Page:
PETG became soft  

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prusanewuser
(@prusanewuser)
Honorable Member

Hi, I was using PETG in the summer and after that, I put it inside the original sealed bag with two large packs of silica. When I took it out, how come it became soft?

Will the resulting prints be less strong and easier to break compared with a new unopened spool? 

This topic was modified 3 months ago by prusanewuser
Posted : 11/01/2021 3:58 am
loadinglevelone
(@loadinglevelone)
Trusted Member

Most of my PETG is fairly soft. Whenever I have PETG with a lot of moisure, it becomes hard and brittle. 
I would think that your PETG is fine. Have you tried printing with it?

This post was modified 3 months ago by loadinglevelone
My printers: Mk3s / Mk3s clone with +upgrdaes (you know SPinda and all that good stuff) / Mini+ / Ender 3 v2...
Posted : 11/01/2021 10:27 am
prusanewuser
(@prusanewuser)
Honorable Member

@loadinglevelone

Not yet. Somewhere I read that PETG absorbs moisture quickly. Is that really true? If I make something out of PETG, will it absorb moisture over time and loose its strength?

Posted : 11/01/2021 2:52 pm
towlerg
(@towlerg)
Prominent Member

Yes PETG absorbs moisture as do pretty much all materials used for 3d printing, Nylon is very hygroscopic, PLA not so much. Personally I live in a area with high humidity and low temperatures (west coast of Ireland) and I regularly leave PETG on the printer continuously. If your filament is "wet" you may hear a popping sound as the water boils off in the hotend.

This post was modified 3 months ago by towlerg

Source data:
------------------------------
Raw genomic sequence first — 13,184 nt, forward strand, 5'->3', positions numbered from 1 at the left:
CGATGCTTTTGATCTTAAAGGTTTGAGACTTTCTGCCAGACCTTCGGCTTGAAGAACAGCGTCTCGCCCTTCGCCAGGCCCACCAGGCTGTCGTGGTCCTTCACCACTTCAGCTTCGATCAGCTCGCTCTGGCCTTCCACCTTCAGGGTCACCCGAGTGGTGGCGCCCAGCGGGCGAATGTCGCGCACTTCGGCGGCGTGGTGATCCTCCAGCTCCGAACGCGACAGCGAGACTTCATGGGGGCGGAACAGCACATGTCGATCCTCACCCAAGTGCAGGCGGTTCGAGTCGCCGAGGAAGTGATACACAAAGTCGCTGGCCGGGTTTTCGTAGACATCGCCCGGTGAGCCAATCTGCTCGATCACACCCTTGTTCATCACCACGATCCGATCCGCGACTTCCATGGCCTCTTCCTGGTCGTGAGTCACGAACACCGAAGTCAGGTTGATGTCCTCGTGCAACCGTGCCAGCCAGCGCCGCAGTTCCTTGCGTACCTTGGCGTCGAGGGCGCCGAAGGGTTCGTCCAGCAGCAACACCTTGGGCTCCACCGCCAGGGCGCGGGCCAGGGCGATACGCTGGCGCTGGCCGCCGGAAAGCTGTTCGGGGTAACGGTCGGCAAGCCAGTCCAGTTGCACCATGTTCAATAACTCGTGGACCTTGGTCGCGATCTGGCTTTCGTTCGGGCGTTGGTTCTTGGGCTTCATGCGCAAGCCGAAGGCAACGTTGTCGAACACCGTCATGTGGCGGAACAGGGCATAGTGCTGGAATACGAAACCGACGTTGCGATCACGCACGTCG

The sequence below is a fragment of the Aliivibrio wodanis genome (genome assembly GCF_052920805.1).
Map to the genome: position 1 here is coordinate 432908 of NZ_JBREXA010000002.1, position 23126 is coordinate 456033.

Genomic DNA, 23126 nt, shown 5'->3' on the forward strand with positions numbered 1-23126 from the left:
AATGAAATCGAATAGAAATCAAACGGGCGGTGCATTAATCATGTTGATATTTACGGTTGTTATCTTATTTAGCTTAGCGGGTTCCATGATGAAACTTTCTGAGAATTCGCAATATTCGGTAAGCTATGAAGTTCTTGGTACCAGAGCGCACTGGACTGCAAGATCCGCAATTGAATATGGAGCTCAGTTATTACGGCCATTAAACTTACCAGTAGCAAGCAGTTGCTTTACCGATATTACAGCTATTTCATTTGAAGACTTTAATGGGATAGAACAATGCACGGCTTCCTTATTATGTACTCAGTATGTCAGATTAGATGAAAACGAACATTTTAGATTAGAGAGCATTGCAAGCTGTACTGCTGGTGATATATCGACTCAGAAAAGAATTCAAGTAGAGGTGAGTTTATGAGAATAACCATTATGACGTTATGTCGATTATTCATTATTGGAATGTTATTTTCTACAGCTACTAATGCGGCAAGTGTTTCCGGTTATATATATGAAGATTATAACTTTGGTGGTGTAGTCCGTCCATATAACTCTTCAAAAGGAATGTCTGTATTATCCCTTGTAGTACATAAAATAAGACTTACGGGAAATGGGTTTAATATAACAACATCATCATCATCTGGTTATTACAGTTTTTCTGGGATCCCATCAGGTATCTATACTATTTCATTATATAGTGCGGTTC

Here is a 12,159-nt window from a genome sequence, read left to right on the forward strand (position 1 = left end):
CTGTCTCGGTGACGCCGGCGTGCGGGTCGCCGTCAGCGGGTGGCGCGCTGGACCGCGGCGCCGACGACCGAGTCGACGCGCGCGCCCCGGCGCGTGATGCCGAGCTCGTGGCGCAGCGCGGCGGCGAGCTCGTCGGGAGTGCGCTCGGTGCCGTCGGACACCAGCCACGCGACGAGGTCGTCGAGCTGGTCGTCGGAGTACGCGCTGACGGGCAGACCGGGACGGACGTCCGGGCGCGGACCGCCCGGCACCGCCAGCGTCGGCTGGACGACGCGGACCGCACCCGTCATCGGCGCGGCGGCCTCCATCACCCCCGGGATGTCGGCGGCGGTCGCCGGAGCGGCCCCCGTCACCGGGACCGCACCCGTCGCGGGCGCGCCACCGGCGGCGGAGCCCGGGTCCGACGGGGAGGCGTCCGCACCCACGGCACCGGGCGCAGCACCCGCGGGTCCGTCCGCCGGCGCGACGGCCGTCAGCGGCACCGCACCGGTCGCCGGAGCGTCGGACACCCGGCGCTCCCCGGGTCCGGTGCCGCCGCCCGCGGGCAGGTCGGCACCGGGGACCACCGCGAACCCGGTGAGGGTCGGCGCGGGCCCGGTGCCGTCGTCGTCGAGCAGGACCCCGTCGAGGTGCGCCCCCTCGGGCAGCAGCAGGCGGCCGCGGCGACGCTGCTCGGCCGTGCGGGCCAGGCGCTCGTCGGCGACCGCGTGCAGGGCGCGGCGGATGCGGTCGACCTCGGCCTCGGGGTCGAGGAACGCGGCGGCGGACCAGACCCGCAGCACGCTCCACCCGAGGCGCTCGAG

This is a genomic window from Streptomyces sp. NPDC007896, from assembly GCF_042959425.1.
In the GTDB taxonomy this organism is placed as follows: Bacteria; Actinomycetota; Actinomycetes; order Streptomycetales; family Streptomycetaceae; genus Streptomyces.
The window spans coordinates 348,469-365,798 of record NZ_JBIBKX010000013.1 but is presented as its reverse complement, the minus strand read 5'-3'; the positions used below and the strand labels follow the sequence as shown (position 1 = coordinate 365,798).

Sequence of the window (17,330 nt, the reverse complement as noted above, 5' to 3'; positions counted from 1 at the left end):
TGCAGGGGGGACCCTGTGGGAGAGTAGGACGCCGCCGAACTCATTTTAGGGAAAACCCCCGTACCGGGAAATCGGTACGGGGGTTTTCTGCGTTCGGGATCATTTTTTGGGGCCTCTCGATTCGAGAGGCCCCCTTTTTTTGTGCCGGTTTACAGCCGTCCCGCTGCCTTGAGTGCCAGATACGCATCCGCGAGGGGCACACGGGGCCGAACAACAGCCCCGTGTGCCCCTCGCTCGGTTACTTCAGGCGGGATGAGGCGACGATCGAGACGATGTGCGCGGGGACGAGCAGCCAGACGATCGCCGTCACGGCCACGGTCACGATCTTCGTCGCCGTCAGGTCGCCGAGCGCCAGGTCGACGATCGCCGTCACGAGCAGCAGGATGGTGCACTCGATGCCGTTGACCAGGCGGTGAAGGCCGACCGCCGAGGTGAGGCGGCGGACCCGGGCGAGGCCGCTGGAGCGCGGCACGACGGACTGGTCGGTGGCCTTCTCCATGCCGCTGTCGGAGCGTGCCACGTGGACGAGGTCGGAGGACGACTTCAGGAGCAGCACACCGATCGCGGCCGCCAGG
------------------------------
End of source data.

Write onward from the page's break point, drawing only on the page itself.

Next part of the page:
Posted : 11/01/2021 6:46 pm
prusanewuser
(@prusanewuser)
Honorable Member

@towlerg

Thanks. For this filament, I have not heard of popping sound.

Since pretty much all materials used in 3D printing absorb moisture, does that mean prints made using PETG or PLA cannot be as strong as new over time? 

This post was modified 3 months ago by prusanewuser
Posted : 11/01/2021 7:15 pm
Hooch
(@hooch)
Trusted Member
Posted by: @prusanewuser

Since pretty much all materials used in 3D printing absorb moisture, does that mean prints made using PETG or PLA cannot be as strong as new over time? 

Yes, they do absorb moisture but it has no noticeable effect on printed parts. I did test. I printed 10 "strenght" tests and put then in different enviroents for 1 year.

  • In bag with silica (0% moisture).
  • Submerged in water.
  • Submerged in salt water.
  • 50cm underground in wet soil.
  • Inside ice cube in freezer
  • And few more...

Generally they absorbed max of 1% of water by weight. There was no measurable difference in strength. So... Do not worry about humidity after you printed your parts. (But do keep filament dry to make better prints).

Posted : 12/01/2021 8:25 am
loadinglevelone
(@loadinglevelone)
Trusted Member

I've had PETG open on shelf for months which still prints flawlessly. I try to keep my filaments in a sealed bag with silica if I can, but honestly I've only ever had to dry a spool of filament once because of moisture and printing problems.

If you do a google search you'll be overwhelmed with filament moisture tips, claiming a dry-box is must-have and tutorials on DIY filament dryers. I've never bothered with any of that. At least where I live - moisture is not a problem.

This post was modified 3 months ago by loadinglevelone
My printers: Mk3s / Mk3s clone with +upgrdaes (you know SPinda and all that good stuff) / Mini+ / Ender 3 v2...
Posted : 12/01/2021 8:45 am
Hooch
(@hooch)
Trusted Member

@loadinglevelone

It is all about where you live. There are parts of the world where moisture is so high it WILL kill your filament. I keep mine in box with 1kg of silica gel in a sock. I keep filament in box anyway. So adding 1kg silica gel (about $5) is not a problem to just be safe.

Posted : 12/01/2021 9:42 am
towlerg
(@towlerg)
Prominent Member